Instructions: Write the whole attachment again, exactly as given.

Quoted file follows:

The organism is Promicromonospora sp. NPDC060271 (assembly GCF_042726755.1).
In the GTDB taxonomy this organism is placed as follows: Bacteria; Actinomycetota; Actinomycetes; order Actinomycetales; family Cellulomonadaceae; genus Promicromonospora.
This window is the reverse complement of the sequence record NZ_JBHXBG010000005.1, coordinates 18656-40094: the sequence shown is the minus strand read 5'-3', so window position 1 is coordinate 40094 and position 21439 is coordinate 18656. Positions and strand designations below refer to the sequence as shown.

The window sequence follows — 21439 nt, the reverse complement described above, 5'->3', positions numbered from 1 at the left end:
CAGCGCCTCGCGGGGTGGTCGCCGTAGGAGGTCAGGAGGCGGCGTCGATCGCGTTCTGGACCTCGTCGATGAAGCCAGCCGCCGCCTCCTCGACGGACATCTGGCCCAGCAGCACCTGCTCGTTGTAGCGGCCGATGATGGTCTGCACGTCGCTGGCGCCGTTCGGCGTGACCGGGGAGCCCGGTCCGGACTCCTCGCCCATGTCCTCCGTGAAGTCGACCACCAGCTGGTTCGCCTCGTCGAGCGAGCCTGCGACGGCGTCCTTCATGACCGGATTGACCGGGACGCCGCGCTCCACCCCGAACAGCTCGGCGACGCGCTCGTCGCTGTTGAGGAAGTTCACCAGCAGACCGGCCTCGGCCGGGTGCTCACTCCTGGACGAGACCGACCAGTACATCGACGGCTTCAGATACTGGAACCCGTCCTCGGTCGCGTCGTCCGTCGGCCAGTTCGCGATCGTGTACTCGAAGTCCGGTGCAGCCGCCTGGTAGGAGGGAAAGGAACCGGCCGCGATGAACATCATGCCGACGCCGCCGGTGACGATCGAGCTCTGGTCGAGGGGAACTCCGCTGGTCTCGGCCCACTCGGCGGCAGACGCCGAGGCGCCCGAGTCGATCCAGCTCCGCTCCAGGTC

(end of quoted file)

The organism is Promicromonospora sp. NPDC060271 (assembly GCF_042726755.1).
In the GTDB taxonomy this organism is placed as follows: Bacteria; Actinomycetota; Actinomycetes; order Actinomycetales; family Cellulomonadaceae; genus Promicromonospora.
This window is the reverse complement of the sequence record NZ_JBHXBG010000005.1, coordinates 18656-40094: the sequence shown is the minus strand read 5'-3', so window position 1 is coordinate 40094 and position 21439 is coordinate 18656. Positions and strand designations below refer to the sequence as shown.

The window sequence follows — 21439 nt, the reverse complement described above, 5'->3', positions numbered from 1 at the left end:
CAGCGCCTCGCGGGGTGGTCGCCGTAGGAGGTCAGGAGGCGGCGTCGATCGCGTTCTGGACCTCGTCGATGAAGCCAGCCGCCGCCTCCTCGACGGACATCTGGCCCAGCAGCACCTGCTCGTTGTAGCGGCCGATGATGGTCTGCACGTCGCTGGCGCCGTTCGGCGTGACCGGGGAGCCCGGTCCGGACTCCTCGCCCATGTCCTCCGTGAAGTCGACCACCAGCTGGTTCGCCTCGTCGAGCGAGCCTGCGACGGCGTCCTTCATGACCGGATTGACCGGGACGCCGCGCTCCACCCCGAACAGCTCGGCGACGCGCTCGTCGCTGTTGAGGAAGTTCACCAGCAGACCGGCCTCGGCCGGGTGCTCACTCCTGGACGAGACCGACCAGTACATCGACGGCTTCAGATACTGGAACCCGTCCTCGGTCGCGTCGTCCGTCGGCCAGTTCGCGATCGTGTACTCGAAGTCCGGTGCAGCCGCCTGGTAGGAGGGAAAGGAACCGGCCGCGATGAACATCATGCCGACGCCGCCGGTGACGATCGAGCTCTGGTCGAGGGGAACTCCGCTGGTCTCGGCCCACTCGGCGGCAGACGCCGAGGCGCCCGAGTCGATCCAGCTCCGCTCCAGGTC